3.  Once the actual test starts, the questions will not change during the test.  The polygraphers will hone in on questions you are "not doing well on" during the post-test, also known as the interrogation.  In fact, if you tell them things you want to "get off your chest" (also known as self-incrimination) during the pre-test, they will drill you on those specifics at that time as well.  However, "not doing well" is a bullshit ruse.  You never see your charts, so the polygrapher will say this to see what you will confess to  because they need some sort of lead to interrogate you on.  I was told I was "not doing well" each time I took a poly and they waited for me to start talking before they dug in.  So do not fall for this.  Tell them all the questions were fine, nothing bothered you, you have no additional information to provide, and STICK TO THIS.  If you start saying that you were troubled by finance questions, they will ask about your finances.  If you told them you were troubled by crime questions and were thinking about some porn you saw at work, they will ask if it was underage porn, or disqualify you for looking at any time of porn while at work.  Do not crack under this pressure.  They adapt the polygraph, pretest, and post-tests to what applicants tell them, just like a police interrogation.  There are too many specific issues in the world for the polygraphers to ask about everything in detail.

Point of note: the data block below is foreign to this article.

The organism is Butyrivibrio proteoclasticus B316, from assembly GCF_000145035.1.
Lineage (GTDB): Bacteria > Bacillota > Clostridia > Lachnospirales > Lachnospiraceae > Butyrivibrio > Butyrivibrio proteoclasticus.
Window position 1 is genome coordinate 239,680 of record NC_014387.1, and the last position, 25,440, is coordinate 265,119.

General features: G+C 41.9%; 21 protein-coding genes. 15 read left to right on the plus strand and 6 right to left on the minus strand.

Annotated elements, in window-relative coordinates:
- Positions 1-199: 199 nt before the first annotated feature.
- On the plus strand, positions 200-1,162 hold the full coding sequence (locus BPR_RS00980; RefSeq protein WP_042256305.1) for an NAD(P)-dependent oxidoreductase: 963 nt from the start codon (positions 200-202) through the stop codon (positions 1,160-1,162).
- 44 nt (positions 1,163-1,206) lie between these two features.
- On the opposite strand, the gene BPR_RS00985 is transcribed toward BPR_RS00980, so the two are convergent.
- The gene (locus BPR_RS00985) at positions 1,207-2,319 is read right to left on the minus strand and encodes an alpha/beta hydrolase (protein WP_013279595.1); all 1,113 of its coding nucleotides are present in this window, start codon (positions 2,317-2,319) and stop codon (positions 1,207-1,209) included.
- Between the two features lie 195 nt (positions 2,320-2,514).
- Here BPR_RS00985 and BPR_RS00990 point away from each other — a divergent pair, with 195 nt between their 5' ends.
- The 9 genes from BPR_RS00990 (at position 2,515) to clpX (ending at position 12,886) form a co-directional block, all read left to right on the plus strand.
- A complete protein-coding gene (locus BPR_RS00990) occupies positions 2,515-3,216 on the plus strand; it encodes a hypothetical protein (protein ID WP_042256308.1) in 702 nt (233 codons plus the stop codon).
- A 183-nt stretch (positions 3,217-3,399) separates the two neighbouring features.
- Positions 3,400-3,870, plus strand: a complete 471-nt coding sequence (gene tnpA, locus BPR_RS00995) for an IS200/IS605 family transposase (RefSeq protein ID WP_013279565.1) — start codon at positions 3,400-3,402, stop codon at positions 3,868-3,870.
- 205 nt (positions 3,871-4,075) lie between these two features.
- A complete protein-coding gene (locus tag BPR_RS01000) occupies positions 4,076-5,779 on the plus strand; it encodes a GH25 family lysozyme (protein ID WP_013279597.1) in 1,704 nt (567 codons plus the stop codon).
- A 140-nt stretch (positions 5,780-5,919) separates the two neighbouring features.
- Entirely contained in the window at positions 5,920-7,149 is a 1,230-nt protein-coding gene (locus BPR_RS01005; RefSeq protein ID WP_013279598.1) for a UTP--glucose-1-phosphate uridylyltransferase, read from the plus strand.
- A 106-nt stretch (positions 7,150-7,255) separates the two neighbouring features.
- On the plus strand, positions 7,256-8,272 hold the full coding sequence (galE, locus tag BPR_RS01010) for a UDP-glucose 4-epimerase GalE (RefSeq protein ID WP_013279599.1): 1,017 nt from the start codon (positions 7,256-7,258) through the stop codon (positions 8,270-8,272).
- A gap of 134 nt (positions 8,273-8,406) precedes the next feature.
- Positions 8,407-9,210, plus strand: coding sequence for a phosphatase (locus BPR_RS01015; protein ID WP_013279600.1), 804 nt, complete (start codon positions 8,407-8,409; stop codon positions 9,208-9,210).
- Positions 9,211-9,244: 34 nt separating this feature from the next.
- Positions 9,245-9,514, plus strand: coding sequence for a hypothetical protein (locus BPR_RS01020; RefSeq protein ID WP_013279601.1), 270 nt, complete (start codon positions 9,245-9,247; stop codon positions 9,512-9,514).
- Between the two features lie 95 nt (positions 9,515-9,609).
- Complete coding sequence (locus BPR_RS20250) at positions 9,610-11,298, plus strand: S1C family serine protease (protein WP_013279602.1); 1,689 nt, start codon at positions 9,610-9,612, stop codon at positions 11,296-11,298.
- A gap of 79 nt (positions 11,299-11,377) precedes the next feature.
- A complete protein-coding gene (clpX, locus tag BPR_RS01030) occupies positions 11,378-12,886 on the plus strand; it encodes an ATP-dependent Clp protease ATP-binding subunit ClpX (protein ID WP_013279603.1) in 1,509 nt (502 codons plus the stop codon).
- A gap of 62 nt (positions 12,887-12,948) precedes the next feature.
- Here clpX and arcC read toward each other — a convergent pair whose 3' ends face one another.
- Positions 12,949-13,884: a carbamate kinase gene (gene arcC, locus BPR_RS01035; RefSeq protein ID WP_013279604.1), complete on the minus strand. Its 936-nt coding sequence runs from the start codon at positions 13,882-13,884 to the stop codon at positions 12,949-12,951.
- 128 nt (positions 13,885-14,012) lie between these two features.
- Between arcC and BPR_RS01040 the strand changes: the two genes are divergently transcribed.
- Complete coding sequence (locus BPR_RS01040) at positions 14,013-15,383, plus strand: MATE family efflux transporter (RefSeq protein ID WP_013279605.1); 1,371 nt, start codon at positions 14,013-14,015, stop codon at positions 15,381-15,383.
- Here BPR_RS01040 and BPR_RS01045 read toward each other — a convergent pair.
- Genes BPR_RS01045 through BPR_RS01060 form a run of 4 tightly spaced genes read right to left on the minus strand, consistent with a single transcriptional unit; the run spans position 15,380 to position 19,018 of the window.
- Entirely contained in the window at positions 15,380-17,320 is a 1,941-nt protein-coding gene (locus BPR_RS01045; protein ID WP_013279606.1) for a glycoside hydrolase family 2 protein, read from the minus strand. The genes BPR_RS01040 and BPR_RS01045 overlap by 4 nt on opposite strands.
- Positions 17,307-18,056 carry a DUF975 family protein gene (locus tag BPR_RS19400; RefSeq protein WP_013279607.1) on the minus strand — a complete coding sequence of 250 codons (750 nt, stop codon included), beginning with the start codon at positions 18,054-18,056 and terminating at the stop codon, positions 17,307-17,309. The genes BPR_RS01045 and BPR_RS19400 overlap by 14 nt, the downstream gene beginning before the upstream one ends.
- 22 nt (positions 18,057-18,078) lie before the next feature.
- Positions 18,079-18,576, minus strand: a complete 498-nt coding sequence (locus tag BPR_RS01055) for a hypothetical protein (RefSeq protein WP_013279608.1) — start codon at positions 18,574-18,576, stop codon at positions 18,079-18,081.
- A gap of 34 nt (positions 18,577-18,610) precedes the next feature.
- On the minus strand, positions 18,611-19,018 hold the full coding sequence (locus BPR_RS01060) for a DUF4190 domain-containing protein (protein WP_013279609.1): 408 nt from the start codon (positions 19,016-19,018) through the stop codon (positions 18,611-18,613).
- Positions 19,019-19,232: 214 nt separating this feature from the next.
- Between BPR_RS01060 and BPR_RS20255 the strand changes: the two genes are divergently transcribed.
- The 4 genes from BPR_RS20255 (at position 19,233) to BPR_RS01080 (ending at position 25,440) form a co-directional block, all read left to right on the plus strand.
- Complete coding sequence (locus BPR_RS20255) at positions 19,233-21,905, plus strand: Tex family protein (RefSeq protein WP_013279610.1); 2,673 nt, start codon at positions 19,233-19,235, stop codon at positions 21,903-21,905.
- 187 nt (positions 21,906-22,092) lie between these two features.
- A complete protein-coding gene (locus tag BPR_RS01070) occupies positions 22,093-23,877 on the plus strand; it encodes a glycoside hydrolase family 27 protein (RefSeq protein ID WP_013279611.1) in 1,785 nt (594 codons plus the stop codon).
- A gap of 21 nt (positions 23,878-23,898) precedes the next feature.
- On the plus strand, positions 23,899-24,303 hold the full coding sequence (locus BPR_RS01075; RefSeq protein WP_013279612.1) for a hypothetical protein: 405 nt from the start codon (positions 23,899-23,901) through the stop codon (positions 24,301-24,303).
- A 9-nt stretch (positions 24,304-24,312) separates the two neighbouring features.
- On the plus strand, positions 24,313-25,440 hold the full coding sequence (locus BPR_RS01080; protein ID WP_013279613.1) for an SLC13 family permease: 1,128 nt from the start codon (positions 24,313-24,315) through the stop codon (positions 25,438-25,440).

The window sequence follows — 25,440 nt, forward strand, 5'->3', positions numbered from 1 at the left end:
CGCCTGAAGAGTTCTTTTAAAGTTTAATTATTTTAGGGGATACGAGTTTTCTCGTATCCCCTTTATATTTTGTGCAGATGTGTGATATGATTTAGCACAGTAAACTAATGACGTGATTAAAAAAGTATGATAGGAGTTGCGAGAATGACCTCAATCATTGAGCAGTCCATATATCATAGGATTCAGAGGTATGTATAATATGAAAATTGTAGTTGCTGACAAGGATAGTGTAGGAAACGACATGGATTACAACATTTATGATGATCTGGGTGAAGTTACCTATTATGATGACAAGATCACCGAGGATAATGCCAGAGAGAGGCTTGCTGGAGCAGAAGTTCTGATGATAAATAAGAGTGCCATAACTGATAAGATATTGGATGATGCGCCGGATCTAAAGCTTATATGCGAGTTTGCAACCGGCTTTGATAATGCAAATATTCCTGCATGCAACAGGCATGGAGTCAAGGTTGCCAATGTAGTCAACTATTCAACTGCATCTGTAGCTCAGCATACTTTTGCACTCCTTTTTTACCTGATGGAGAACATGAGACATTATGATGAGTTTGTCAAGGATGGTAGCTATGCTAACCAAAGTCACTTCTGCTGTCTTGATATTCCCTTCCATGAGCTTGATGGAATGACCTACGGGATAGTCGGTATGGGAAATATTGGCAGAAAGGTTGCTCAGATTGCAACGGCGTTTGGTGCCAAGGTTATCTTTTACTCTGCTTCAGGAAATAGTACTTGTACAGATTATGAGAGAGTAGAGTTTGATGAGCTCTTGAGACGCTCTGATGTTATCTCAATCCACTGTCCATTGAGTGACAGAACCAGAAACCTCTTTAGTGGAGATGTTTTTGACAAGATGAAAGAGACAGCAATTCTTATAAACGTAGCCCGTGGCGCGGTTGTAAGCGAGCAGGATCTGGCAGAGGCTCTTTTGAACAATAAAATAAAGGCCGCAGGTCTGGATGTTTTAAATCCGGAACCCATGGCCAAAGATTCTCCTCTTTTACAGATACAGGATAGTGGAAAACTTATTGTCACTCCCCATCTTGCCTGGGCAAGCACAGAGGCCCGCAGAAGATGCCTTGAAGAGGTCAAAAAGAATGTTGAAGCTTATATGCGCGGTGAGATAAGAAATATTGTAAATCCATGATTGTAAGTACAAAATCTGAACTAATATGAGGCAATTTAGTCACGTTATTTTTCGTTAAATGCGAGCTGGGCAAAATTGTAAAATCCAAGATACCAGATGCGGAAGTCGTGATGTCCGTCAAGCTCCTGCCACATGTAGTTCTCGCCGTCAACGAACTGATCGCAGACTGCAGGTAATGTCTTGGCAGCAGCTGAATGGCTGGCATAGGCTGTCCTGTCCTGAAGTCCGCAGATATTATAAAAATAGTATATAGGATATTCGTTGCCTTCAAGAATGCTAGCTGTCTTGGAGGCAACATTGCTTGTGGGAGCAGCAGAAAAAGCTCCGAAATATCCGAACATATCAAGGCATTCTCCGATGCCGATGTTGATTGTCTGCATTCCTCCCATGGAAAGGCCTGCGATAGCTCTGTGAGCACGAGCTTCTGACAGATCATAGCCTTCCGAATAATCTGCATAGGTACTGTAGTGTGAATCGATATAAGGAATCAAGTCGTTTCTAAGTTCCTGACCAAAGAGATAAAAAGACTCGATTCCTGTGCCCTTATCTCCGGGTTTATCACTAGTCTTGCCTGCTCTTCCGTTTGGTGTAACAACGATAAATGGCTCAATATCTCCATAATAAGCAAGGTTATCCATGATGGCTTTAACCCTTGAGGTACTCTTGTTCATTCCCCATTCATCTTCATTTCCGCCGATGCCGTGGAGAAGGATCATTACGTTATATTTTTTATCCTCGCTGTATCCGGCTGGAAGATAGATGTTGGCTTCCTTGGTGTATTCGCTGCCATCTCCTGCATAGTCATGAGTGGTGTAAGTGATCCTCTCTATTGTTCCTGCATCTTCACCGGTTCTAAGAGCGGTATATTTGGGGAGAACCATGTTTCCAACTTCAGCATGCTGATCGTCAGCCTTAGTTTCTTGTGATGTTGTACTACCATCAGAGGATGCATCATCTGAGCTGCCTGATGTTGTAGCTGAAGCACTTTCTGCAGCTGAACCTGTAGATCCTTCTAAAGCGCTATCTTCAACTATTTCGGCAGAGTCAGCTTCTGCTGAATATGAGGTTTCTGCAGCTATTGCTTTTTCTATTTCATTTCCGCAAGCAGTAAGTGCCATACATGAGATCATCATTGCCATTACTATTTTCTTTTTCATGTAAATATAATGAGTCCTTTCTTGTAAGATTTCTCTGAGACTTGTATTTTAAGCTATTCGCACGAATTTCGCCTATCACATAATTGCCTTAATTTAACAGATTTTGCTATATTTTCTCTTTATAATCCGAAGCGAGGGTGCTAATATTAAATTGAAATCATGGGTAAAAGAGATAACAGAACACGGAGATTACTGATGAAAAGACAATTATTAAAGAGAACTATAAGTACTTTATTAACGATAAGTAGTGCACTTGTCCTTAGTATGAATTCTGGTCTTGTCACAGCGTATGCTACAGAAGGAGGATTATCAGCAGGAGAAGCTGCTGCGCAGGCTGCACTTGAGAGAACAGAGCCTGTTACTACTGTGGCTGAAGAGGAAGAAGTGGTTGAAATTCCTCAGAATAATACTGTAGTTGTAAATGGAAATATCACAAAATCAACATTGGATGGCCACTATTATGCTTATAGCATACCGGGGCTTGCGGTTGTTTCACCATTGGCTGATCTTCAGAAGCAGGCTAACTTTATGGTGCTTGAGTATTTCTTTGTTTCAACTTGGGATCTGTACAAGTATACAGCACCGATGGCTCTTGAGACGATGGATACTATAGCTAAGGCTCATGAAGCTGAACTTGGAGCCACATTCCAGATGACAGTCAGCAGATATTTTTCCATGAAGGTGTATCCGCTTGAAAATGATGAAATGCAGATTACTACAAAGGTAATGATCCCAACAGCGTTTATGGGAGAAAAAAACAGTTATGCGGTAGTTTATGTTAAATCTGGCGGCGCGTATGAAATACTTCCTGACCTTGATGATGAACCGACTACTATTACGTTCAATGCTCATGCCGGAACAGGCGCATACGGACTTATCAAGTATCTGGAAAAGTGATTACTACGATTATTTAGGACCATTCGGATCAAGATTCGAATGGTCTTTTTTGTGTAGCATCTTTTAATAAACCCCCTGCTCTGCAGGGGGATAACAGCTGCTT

4. I noticed the same thing, accepting a third poly rejects many applicants.  I do not know what to say.  Maybe the CIA assumes someone will perfect their countermeasures by the third poly.  I have no advice here, but I would probably reject the third poly.  An inconclusive test is normal.  Nothing to fret.

Good luck.



This is great information. I really appreciate your stepping up – and even putting yourself at potential risk – to offer explanations and clarifications. As per your request and common sense, I won't be mentioning anything about this or antipolygraph.org — NO ADMISSIONS. I wish you the best of luck in your endeavors, and I will likely report back sometime in the future to disclose the results.
  
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Re: CIA Polygraph 2018
Reply #9 - Jun 21st, 2018 at 6:22am
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Administrator wrote on Mar 20th, 2018 at 8:30am:
Based on Tor metrics, the odds of two different Tor users randomly posting from the same Tor exit node from which CleverGirl and CleverPolyBeater posted (1 hour and 41 minutes apart) was 1 in 250,000.

Reader discretion is advised.


There may be that many exit nodes but the nodes which advertise higher bandwidth will carry more traffic than others. But this behavior is still circumspect.

I suspect that, as snowden said, people from the three letter agencies enter forums to fill it with garbage to push out the real discussions that they are trying to censor.
« Last Edit: Jun 21st, 2018 at 7:26am by dying2die »